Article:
Retail Buyer: Career Profile, Employment Outlook and Education Requirements

Explore the career requirements for retail buyers. Get the facts about education, salary, and potential job growth to determine if this is the right career for you. Schools offering Fashion Design & Merchandising degrees can also be found in these popular choices.

What Is a Retail Buyer?

Retail buyers monitor trends and choose which products to sell at a store. They are often employed at large companies to help them stay on the cutting edge of trends, though job opportunities are available in many different types of businesses. Retail buyers consider multiple factors when deciding what a company should purchase for resale, with research on products and competitors being a large responsibility of the job. It will be your responsibility to forge good relationships with suppliers as well, in order to ensure your company can secure the best deals on products and any potential advantage in the marketplace.

Read more about this career path in the chart below.

Degree Required Larger companies often require a bachelor's degree, while some require only a high school education
Education Field of Study Business, economics or a related field
Training Required Trainee program of 1-5 years
Job Growth (2014-2024) 6% for wholesale and retail buyers, except farm products*
Average Salary (2015) $59,270 for wholesale and retail buyers, except farm products*

Source: *U.S. Bureau of Labor Statistics

What Is the Career Profile of a Retail Buyer?

As a retail buyer, you'll shop around for the best deals on wholesale products that your company could resell to consumers. You'll consider quality, price, inventory levels, and consumer appeal when searching for products. To ensure that you choose products that consumers will buy, you'll keep track of sales, research trends, monitor your company's competitors, and keep up-to-date of economic conditions. It is important that you form good relationships with suppliers, so you may attend trade shows or conferences, read industry publications, search online for information, or conduct interviews to evaluate suppliers. Once you choose some suppliers, you'll need to negotiate prices and terms, sign contracts, place orders, and arrange delivery of the products.

If you work for a larger company, you may only be responsible for buying a single line of merchandise. However, if you work for a small store, you may be responsible for buying the store's entire inventory. Part of your job may also involve setting retail prices for the products that you acquire, developing purchasing budgets and approving merchandising displays.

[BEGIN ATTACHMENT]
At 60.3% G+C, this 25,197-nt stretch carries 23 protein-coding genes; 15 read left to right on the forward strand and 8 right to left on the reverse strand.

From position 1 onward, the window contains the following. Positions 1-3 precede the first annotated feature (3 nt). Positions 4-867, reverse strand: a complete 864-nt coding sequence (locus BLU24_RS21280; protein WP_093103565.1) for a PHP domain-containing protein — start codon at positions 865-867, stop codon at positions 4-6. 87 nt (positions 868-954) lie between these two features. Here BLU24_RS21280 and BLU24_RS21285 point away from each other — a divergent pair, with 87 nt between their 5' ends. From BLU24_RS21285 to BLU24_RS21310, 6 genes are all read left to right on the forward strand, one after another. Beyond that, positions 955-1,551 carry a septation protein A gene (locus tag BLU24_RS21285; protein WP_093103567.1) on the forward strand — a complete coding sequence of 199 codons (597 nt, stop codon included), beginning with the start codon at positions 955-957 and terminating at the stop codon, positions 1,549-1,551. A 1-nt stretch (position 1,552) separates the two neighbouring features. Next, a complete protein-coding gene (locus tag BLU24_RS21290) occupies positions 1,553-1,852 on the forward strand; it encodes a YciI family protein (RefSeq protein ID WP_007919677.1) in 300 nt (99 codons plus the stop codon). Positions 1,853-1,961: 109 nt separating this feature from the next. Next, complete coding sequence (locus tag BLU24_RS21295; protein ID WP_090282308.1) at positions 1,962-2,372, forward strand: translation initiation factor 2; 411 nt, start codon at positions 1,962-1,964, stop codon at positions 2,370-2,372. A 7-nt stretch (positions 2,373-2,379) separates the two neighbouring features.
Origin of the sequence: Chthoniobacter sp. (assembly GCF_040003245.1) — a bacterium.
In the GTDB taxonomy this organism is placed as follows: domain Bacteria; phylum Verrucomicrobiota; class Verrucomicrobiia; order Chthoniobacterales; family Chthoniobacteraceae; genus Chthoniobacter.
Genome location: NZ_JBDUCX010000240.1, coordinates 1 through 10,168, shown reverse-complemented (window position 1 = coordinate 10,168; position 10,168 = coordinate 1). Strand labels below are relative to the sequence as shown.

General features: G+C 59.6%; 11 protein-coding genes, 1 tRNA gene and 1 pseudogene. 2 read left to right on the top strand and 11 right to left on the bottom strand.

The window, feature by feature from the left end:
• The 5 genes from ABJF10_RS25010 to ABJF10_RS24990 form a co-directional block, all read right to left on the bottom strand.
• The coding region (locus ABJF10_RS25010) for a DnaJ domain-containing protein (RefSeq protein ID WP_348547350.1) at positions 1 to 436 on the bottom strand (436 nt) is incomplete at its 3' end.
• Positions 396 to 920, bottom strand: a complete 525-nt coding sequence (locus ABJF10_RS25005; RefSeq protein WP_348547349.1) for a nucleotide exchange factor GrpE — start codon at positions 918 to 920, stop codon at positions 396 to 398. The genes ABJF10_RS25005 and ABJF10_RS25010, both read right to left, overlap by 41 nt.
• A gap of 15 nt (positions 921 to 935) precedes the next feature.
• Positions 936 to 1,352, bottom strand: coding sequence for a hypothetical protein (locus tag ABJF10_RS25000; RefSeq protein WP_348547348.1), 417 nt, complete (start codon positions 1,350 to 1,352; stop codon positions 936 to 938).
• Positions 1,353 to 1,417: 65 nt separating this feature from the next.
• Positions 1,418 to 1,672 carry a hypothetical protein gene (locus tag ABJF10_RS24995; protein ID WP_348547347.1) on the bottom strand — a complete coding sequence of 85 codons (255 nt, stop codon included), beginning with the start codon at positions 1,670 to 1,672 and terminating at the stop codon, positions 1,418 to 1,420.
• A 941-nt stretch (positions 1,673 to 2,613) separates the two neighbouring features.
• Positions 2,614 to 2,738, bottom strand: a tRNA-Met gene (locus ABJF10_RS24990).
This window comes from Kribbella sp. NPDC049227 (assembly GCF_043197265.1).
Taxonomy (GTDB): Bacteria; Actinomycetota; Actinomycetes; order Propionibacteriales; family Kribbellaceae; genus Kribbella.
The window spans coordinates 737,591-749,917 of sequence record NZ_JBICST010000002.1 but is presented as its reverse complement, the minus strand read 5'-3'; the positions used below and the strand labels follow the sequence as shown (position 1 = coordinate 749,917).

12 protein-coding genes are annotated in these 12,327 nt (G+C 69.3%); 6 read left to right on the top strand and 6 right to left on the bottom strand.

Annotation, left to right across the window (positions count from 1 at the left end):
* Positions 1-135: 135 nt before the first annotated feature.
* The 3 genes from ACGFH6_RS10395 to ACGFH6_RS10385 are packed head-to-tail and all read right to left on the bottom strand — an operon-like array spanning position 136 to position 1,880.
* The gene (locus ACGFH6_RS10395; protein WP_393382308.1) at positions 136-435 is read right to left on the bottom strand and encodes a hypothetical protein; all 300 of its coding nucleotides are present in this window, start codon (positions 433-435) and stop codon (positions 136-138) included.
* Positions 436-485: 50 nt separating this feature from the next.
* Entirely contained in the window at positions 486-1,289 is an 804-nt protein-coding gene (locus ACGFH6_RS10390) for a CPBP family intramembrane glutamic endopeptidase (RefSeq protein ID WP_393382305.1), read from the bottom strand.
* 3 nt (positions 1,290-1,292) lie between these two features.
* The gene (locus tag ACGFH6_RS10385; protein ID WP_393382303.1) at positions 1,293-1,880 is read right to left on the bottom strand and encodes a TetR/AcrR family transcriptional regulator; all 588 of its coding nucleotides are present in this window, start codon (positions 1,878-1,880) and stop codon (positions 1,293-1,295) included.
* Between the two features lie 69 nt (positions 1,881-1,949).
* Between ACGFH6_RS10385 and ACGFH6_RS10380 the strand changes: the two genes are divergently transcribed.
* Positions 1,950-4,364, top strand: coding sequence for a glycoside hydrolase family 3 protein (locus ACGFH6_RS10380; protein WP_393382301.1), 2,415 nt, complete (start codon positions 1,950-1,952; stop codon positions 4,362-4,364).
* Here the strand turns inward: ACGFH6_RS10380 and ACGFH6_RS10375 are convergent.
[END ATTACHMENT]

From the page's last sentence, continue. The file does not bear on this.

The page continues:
What Is the Predicted Employment Outlook?

The U.S. Bureau of Labor Statistics (BLS) stated that employment of wholesale and retail buyers is predicted to grow 6% between 2014 and 2024. Employment growth for retail buyers is predicted to be limited because of the adoption of centralized buying departments and the consolidation of multiple buying departments in the retail industry. To maximize your chances of finding employment as a retail buyer, you may want to consider earning a bachelor's degree.

Are There Any Education Requirements?

Although different employers have different education requirements, the BLS states that many companies, especially larger stores, prefer to hire those who have a bachelor's degree in business or a related subject. Employers may also prefer applicants who are familiar with their merchandise, are computer-literate, and have retail experience.

Whether you earn a degree or not, you'll begin your career working as a trainee for a period of 1-5 years. As a trainee, your responsibilities may include keeping inventory, checking invoices, and selling merchandise. Over time, you'll be introduced to more and more buying duties. To advance your career, you generally need to participate in continuing education, which may include attending seminars or taking college courses.

What Are Some Related Careers?

One similar career to retail buying would be bookkeeping, accounting, and auditing. These kinds of clerks perform a variety of financial duties for organizations in all industries. Little college education is usually required for these careers, though some basic accounting training is typically essential. Another alternative career option could involve purchasing management, which involves overseeing and directing the activities of retail buyers within their company. A bachelor's degree is the basic academic requirement for this career, though extensive experience is required by most employers. If you're interested in the efficiency of business supply chains or how goods and services and delivered, you might consider working as a logistician - a job that requires a bachelor's degree.

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